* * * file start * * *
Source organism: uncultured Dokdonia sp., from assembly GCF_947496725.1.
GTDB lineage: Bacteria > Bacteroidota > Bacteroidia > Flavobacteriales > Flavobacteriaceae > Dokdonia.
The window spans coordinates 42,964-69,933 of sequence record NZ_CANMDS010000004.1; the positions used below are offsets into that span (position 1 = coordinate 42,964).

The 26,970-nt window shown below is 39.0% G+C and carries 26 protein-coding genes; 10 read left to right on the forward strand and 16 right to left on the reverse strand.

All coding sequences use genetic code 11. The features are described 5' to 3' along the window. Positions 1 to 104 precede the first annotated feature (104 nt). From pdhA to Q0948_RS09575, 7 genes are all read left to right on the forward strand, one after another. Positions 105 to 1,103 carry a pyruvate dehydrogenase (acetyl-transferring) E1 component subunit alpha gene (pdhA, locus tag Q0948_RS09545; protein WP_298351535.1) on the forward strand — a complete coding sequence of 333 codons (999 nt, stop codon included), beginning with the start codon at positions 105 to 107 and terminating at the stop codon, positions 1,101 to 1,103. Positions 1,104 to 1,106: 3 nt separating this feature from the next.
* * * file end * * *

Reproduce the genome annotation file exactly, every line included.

Source organism: uncultured Dokdonia sp., from assembly GCF_947496725.1.
GTDB lineage: Bacteria > Bacteroidota > Bacteroidia > Flavobacteriales > Flavobacteriaceae > Dokdonia.
The window spans coordinates 42,964-69,933 of sequence record NZ_CANMDS010000004.1; the positions used below are offsets into that span (position 1 = coordinate 42,964).

The 26,970-nt window shown below is 39.0% G+C and carries 26 protein-coding genes; 10 read left to right on the forward strand and 16 right to left on the reverse strand.

All coding sequences use genetic code 11. The features are described 5' to 3' along the window. Positions 1 to 104 precede the first annotated feature (104 nt). From pdhA to Q0948_RS09575, 7 genes are all read left to right on the forward strand, one after another. Positions 105 to 1,103 carry a pyruvate dehydrogenase (acetyl-transferring) E1 component subunit alpha gene (pdhA, locus tag Q0948_RS09545; protein WP_298351535.1) on the forward strand — a complete coding sequence of 333 codons (999 nt, stop codon included), beginning with the start codon at positions 105 to 107 and terminating at the stop codon, positions 1,101 to 1,103. Positions 1,104 to 1,106: 3 nt separating this feature from the next.